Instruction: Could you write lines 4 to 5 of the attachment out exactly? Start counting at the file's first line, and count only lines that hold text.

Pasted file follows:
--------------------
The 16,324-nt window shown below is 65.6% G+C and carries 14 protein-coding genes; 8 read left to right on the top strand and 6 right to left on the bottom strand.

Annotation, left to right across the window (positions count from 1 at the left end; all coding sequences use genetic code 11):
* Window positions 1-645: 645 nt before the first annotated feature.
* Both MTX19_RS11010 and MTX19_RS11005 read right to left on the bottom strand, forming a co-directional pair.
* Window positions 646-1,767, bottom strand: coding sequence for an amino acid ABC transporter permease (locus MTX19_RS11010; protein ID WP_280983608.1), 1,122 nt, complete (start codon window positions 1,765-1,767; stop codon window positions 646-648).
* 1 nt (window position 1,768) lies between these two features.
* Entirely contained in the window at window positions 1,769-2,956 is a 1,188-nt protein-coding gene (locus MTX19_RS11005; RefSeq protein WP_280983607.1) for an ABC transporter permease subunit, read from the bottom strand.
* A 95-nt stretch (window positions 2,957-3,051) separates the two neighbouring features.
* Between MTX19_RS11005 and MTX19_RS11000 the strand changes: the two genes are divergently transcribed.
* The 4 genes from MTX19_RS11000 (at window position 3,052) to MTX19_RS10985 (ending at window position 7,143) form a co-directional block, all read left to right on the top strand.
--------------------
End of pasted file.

* Both MTX19_RS11010 and MTX19_RS11005 read right to left on the bottom strand, forming a co-directional pair.
* Window positions 646-1,767, bottom strand: coding sequence for an amino acid ABC transporter permease (locus MTX19_RS11010; protein ID WP_280983608.1), 1,122 nt, complete (start codon window positions 1,765-1,767; stop codon window positions 646-648).